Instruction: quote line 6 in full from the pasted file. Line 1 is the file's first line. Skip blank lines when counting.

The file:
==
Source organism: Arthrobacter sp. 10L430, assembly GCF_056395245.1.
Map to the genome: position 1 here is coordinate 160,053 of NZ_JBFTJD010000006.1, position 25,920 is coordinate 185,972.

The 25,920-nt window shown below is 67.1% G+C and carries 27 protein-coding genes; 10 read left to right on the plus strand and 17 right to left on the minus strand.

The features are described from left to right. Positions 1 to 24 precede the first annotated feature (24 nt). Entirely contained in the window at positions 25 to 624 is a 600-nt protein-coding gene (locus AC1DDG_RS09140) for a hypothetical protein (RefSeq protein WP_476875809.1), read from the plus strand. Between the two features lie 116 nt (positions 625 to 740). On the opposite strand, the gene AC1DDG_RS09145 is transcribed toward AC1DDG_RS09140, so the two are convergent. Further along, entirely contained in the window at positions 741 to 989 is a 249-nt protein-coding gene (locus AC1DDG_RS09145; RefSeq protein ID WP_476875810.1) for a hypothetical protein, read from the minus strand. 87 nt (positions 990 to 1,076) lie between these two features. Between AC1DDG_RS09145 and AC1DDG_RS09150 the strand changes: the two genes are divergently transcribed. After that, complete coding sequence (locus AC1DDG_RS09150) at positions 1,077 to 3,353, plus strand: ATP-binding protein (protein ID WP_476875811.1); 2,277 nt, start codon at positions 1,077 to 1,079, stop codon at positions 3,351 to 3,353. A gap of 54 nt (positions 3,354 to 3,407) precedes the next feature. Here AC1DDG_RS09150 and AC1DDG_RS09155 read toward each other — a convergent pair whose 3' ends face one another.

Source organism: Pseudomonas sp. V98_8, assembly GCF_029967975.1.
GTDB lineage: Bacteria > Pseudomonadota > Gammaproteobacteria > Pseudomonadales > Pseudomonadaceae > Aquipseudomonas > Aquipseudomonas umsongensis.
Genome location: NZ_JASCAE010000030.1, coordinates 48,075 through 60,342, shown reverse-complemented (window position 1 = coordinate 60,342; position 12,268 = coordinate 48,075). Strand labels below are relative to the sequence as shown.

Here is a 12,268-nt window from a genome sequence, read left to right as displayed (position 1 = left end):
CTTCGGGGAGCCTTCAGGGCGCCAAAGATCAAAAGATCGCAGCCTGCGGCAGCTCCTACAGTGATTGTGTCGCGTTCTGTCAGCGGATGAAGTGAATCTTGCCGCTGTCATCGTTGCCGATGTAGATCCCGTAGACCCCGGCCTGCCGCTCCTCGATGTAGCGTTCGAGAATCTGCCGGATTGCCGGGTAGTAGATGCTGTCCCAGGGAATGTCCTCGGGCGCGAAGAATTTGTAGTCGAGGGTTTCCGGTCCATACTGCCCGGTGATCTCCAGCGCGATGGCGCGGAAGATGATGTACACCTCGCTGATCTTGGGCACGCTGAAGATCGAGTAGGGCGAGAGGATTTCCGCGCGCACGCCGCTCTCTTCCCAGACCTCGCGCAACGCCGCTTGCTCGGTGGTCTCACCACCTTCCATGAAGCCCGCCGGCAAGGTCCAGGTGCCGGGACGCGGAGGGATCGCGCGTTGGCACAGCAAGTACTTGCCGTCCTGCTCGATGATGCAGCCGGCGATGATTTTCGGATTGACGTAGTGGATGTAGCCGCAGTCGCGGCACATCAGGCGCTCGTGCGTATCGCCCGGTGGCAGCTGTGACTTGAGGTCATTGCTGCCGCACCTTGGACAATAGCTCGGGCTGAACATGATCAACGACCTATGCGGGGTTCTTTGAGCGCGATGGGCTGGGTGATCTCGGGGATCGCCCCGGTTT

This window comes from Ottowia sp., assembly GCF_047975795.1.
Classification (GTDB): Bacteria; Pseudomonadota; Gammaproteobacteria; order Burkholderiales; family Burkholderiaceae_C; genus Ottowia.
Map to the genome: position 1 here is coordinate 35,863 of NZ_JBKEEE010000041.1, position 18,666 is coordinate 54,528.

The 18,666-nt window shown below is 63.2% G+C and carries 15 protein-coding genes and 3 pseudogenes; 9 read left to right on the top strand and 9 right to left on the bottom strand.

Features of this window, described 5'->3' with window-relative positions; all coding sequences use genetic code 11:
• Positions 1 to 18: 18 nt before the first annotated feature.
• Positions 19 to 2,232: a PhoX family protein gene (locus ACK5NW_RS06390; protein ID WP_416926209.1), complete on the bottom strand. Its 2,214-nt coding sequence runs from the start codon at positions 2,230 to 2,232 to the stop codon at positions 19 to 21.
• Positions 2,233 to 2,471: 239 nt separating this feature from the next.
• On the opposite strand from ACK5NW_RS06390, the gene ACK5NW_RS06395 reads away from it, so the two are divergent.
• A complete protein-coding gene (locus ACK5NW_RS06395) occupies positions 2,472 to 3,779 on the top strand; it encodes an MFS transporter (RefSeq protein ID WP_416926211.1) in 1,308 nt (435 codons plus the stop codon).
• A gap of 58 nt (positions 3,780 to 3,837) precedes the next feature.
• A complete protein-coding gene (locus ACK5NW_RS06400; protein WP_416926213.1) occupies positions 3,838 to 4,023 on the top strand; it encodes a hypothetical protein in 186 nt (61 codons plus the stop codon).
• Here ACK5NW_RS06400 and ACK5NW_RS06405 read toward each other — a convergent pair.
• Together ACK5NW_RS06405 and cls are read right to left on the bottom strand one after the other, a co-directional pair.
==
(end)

GTDB lineage: Bacteria > Pseudomonadota > Gammaproteobacteria > Pseudomonadales > Pseudomonadaceae > Aquipseudomonas > Aquipseudomonas umsongensis.